5 Nonsense Reasons Music Was Banned
Censorship in the arts is a prickly topic. First of all, anytime you want to discuss freedom of speech, you’re going to be bombarded by people who’ve passed their own mental version of a Constitutional Law course in which pretty much the entire curriculum is filmed by a webcam and put on YouTube. The gist of which usually comes out to “I should be able to say slurs, but books where boys kiss should be illegal.” Censorship isn’t always for reasons that will end in a fistfight or a brief imprisonment, though.
Sometimes, censorship can be for no reason at all outside of the right people’s blood pressure spiking momentarily. Especially when it comes to art that’s filled with flowery language and metaphors, like music, it only takes one very confused Senator or FCC head to shut the whole thing down. Sometimes it turns out to be shortsighted. Other times, it turns out to be straight up stupid.
Here are 5 songs banned for absolutely absurd reasons.
My Generation - The Who
It’s not that surprising that a song by The Who was banned by the BBC, given Pete Townshend chaotic energy and penchant for guitar smashing, combined with a culture so repressed that the word “fanny” is still a swear there. Weirdly, though, the song “My Generation” wasn’t banned for any exciting sort of counter-culture reason, or saying the Queen was dumb, or any of the things you might assume.
The song instead was banned by the BBC on release because the vocals of the song feature a stylistic stutter, something they thought would be offensive to people with a stutter. The 1960s: absolutely full of absolute snowflake liberals, am I right? Roger Daltrey covered the occurrence in his memoir, explaining that the stutter was inspired by famous blues musician John Lee Hooker’s song “Stuttering Blues.”
God Only Knows - The Beach Boys
The Beach Boys, at least outside of their personal lives, are not exactly the wild rockers that The Who were. But their gentle harmonics and “ba ba ba”s did manage to get them banned from the radio at least once, for their song “God Only Knows.” Don’t bother scanning the lyrics for some sort of hidden message or counterculture message: the song is pretty much what you think it is. A soft, sweet ballad.
The problem, in fact, cropped up before a second of the song had been heard: the fact that the word “God” was used in the title of a song that wasn’t explicitly religious was enough to get it banned from the radio. Because even as napalm was being dumped on humans in Vietnam, God’s biggest concern was apparently Brian Wilson committing melodic blasphemy.
Walk Like An Egyptian - The Bangles
After the terrorist attack on September 11, 2001, as you may remember if you were alive, it was pretty big news. All sorts of panicked reactions and changes were made in the shadow of the event, including a huge list of 164 songs that were banned from the radio. You can see the full list here.
Some of them make some sort of sense, even if the reasoning is almost more offensive than the song… for example “Holy Diver” by Dio. I don’t think anyone was making that connection, but NOW they are. One of the most inexplicable though, is the banning of the song “Walk Like An Egyptian” by The Bangles, banned for… just generally mentioning the Middle East? My best guess is that they were saying that to suggest “Walking Like An Egyptian” would be to walk like Egyptian hijacker Muhammed Muhammed el-Amir Awad al-Sayed Atta? Which I can follow maybe, but given the tone of the song, it’s still pretty ridiculous.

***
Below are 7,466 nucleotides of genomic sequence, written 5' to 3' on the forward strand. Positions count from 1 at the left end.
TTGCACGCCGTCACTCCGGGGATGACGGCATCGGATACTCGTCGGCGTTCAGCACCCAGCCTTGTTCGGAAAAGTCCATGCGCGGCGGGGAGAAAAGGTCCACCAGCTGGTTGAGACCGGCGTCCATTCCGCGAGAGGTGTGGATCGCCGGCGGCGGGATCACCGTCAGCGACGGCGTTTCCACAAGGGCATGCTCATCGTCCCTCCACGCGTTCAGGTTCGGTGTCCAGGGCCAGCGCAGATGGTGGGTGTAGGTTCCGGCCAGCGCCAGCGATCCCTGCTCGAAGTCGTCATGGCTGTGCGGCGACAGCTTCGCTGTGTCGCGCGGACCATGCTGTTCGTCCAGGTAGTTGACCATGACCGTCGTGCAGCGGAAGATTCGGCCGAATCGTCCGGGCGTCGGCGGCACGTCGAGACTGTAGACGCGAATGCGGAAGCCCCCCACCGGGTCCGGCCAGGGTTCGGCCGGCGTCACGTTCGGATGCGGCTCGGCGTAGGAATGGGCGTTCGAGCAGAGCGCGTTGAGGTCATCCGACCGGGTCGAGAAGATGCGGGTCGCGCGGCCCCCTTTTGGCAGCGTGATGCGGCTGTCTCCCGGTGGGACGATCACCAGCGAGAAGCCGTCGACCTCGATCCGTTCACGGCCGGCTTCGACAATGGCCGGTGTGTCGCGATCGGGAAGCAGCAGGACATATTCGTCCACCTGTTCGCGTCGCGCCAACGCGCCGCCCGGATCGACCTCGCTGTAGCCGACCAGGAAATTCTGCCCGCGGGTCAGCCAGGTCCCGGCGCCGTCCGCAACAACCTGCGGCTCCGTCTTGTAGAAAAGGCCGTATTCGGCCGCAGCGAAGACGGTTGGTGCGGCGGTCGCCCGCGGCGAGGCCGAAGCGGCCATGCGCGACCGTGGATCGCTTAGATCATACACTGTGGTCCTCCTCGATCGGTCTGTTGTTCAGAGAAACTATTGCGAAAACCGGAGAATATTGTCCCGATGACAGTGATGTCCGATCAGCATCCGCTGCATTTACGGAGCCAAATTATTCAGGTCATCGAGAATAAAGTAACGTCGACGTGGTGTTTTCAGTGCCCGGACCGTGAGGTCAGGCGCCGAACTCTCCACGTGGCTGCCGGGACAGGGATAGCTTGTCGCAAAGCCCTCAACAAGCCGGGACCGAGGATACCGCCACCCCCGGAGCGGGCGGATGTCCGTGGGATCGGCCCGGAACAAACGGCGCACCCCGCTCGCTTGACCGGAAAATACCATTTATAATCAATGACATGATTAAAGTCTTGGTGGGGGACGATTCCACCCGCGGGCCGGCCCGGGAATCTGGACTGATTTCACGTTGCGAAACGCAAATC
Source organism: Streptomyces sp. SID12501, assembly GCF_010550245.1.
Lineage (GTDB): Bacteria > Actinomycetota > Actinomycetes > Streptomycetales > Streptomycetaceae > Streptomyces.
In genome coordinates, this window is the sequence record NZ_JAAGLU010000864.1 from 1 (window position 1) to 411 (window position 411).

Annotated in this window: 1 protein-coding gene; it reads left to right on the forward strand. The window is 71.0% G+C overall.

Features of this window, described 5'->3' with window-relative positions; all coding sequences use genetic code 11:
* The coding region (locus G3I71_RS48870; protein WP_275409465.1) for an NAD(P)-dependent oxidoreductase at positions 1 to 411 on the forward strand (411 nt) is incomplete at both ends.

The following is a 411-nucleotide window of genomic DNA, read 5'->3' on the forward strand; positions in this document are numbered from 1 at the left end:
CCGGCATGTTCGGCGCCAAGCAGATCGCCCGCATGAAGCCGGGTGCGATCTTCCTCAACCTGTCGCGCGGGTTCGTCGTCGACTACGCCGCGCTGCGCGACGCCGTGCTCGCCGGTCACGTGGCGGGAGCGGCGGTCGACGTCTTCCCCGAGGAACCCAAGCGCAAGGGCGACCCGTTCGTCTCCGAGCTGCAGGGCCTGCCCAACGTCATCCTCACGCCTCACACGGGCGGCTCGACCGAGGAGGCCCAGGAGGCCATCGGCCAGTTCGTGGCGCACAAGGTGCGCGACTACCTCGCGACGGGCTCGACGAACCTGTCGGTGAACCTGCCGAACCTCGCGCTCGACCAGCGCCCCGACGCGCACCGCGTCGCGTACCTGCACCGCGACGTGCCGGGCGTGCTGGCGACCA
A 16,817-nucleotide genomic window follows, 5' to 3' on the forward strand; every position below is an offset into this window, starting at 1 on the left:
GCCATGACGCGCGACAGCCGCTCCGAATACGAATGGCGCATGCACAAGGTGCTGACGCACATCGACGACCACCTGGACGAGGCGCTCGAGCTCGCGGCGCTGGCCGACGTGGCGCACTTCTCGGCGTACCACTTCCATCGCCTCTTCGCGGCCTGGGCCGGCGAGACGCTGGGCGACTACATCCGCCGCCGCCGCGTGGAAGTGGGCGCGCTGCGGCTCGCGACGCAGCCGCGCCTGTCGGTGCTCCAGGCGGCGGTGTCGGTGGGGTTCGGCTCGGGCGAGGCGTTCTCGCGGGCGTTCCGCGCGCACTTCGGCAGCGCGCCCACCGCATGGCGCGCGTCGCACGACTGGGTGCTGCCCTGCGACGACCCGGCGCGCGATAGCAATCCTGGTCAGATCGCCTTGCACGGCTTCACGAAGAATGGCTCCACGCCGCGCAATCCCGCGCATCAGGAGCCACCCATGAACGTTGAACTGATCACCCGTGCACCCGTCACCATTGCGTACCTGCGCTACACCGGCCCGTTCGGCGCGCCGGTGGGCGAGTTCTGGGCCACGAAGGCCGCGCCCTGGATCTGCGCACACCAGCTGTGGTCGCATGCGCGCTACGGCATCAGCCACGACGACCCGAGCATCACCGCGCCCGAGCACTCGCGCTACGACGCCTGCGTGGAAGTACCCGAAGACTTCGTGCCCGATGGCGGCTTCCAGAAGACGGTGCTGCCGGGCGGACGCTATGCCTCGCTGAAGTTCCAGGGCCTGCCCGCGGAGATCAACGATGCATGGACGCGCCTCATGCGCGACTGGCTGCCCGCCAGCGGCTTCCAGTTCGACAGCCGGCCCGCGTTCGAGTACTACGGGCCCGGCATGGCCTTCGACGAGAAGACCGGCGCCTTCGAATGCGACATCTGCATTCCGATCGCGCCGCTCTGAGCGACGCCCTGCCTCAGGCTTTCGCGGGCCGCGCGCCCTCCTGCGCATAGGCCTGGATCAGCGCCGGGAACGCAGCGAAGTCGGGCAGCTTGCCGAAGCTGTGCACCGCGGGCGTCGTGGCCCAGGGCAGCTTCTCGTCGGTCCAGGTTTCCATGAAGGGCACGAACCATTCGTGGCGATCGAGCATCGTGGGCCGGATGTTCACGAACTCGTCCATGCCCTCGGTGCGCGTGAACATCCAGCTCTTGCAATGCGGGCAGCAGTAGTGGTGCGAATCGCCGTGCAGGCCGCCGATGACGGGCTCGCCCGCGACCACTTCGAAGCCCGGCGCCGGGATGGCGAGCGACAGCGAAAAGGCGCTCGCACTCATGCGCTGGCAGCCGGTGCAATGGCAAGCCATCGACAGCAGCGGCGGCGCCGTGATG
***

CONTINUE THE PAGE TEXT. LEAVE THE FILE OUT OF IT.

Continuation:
Rumble - Link Wray
One way to be sure that the lyrics of a song are completely unobjectionable to anyone you can imagine is to simply not have any. A complete lack of lyrics, unfortunately, did not prevent the fate of the song “Rumble” by Link Wray. “Rumble” is a completely instrumental song that clocks in under two minutes and thirty seconds, but apparently that was more than enough for it to get banned from the radio, because of the title’s reference to that old-timey adorable euphemism for gang violence, and concerns in New York in Boston that it would LITERALLY start knife fights.
To this day, it remains the only instrumental ever banned from the radio. It looks even stupider in retrospect when you start to learn more about the massive influence of not only Link Wray but “Rumble” in particular on the future of music. Jimmy Page reportedly called it “pivotal” and Iggy Pop said it’s the song that inspired him to make music. For good reason, too, because the 1958 jam is still, honestly, a banger today.
Louie Louie - The Kingsmen
The 1963 recording of “Louie Louie” by The Kingsmen is iconic. It’s also famously completely indecipherable. Like an overconfident karaoke performer climbing the stage to perform “Don’t Stop Believin’”, you might THINK you know the words to the song, but in reality, you really only know a very small, very famous portion. Outside of the double-Louies and a couple random, innocuous exclamations, the rest of the song is a continuous, soupy slurring that makes Tom Waits songs sound like an Obama speech.
As it usually is with things they don’t understand, in this case literally, this terrified the people in charge. Enough that the FBI conducted a two-year investigation into the song to try to decide if it was indecent, after the Governor of Indiana requested that it be banned. In reality, it was teenagers making up, as they do, disgusting fake lyrics for a song that was sung unclearly. Not that it was always that hard to hear: it was a cover of an older song with very clear lyrics. It’s not the Kingsmen’s fault that, for example, the line “I smell a rose in her hair” went through a game of telephone with teenage hormones to become… well, you can read all the variations.